Some opponents of property-tax-limitation proposals in Anne Arundel and Baltimore counties feel heartened by a poll showing that support for the measures has slipped in the last month.
But the election is suddenly only hours away and opponents acknowledge that time may be running out on their uphill battle against the tax caps.
"Obviously, we still have a long way to go," Carole B. Baker, an Anne Arundel County councilwoman and tax-cap foe, said yesterday.
John D. O'Neill, a proponent of the tax cap in Baltimore County, said he remains confident that the cap will win voter approval, despite a new Sun poll showing the number of undecided voters has grown.
"I went door-to-door on Saturday in Riderwood and found that people support us ten to one," O'Neill said.
The Sun poll, conducted last week and published yesterday, showed that support for the Anne Arundel tax cap fell 21 percentage points to 45 percent in the last month. Opposition to the cap increased 5 percentage points to 31 percent. The number of undecided voters grew from 8 percent to 24 percent.
Support for a similar Baltimore County tax cap dropped 15 percentage points to 44 percent in the last month, according to the poll. Opposition rose 2 percentage points to 34 percent. The number of undecided voters rose from 9 percent to 22 percent.
"I think it shows that what we're doing has been working -- we're getting people to think about the ramifications of that cap," said Baker.
The Anne Arundel County charter amendment would limit the annual growth in property-tax revenues to 4.5 percent or the rate of inflation, whichever is lower.
The proposal on Baltimore County's ballot would set a 2 percent limit on how much property-tax revenue could increase each year.
Opponents of the tax caps include teachers, government employees and other groups. With leaflets, radio ads and television commercials, they have continued to spread their message that the caps will hurt schools, police and fire departments.
Opponents have found they must contend with residents' frustration at rising assessments and government in general, a feeling fueled by the federal budget problems last month.
Tax rebels, meanwhile, are hoping that voters' perception that government has grown fat and arrogant will help the proposed caps succeed.
In Baltimore County, O'Neill predicts voters will approve hi ballot question tomorrow by a large margin.
O'Neill said recent television advertisements warning voters that the tax cap could cut into civic services such as fire, police and educational services has caused some wariness.
"There is some emotional things attached to those ads," he said. "But I think we're going to win 60 [percent] to 40 [percent]."
David E. Boyd, the Towson State University professor who began the Baltimore County tax protest after north countians received higher assessments last December, said the measure would never have appeared on the ballot if county officials had agreed to negotiate a settlement or had reduced the property tax rate in May. "They stonewalled us," he said.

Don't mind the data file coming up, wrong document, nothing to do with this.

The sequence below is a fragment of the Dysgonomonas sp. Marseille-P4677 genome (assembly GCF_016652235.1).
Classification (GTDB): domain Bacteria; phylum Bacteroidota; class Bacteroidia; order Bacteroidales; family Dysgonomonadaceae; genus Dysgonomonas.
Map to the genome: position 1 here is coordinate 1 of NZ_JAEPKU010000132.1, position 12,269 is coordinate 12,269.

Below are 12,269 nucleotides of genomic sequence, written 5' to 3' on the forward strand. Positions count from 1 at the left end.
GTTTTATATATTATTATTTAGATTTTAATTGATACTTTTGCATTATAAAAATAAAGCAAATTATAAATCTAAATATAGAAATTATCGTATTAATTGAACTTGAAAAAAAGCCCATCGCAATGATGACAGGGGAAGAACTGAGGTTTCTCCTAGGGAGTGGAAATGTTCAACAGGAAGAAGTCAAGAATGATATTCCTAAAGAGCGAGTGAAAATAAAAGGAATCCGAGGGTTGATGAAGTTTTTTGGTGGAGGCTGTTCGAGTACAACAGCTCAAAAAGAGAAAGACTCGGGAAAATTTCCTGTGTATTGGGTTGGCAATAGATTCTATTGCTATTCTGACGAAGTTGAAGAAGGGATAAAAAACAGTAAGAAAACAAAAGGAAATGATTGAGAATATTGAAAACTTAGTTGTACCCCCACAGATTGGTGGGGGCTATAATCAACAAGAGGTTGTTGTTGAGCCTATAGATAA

And Robert C. Schaeffer, who led the fight to put a tax cap on the Anne Arundel ballot, has stepped up similar complaints about the "arrogance" of a county government that, he claims, ignores tax-weary citizens.
Schaeffer has accused the government of deliberately miswording the ballot question, even though his attorney approved the wording after consulting with him.
He, too, was unmoved by the latest poll results.
"I was not surprised about the slip because of these terribly immoral ads they are running," Schaeffer said yesterday. "They are starting to make people afraid."
Former Baltimore County Executive Donald P. Hutchinson, a leader in the fight against the tax cap in his area, said that warnings about cuts in important government services are beginning to reach voters who were initially impressed by the idea of lower tax bills.
A coalition led by the Maryland State Teachers Association has spent $225,000 on television and radio ads against the %o tax-limitation measures in Anne Arundel, Baltimore and Montgomery counties, said Kathleen Lyons, an MSTA official.
Amid the last-minute campaigning, proponents of the caps in both counties have charged that government officials have unfairly spent public money to fight them.
Schaeffer and other members of his Anne Arundel Taxpayers for Responsive Government complained that school Superintendent Larry Lorton spent public money to send anti-tax-cap letters home with students last week.
"I was mainly angry that five of my children brought it home," said Severna Park resident Sherrie Hall, who supports the cap proposal. "That cost money -- my money," she said. "I thought the cap was going to pass, but right now it's hard with this smear campaign."
Baker defended Lorton's letter as an attempt to educate parents. "As the executive in charge of over half the county budget, he has a responsibility to inform consumers -- the parents -- of what the ramifications of the cap would be."
If the cap passes, spending per student would drop 13.9 percent after five years, Baker said.
A similar letter campaign in Baltimore County angered O'Neill, who complained bitterly of anti-tax cap notices being placed on government bulletin boards by labor groups. He also criticized the nearly $15,000 spent by the three Baltimore County community colleges to print and mail letters opposing the cap from the each of the three college presidents.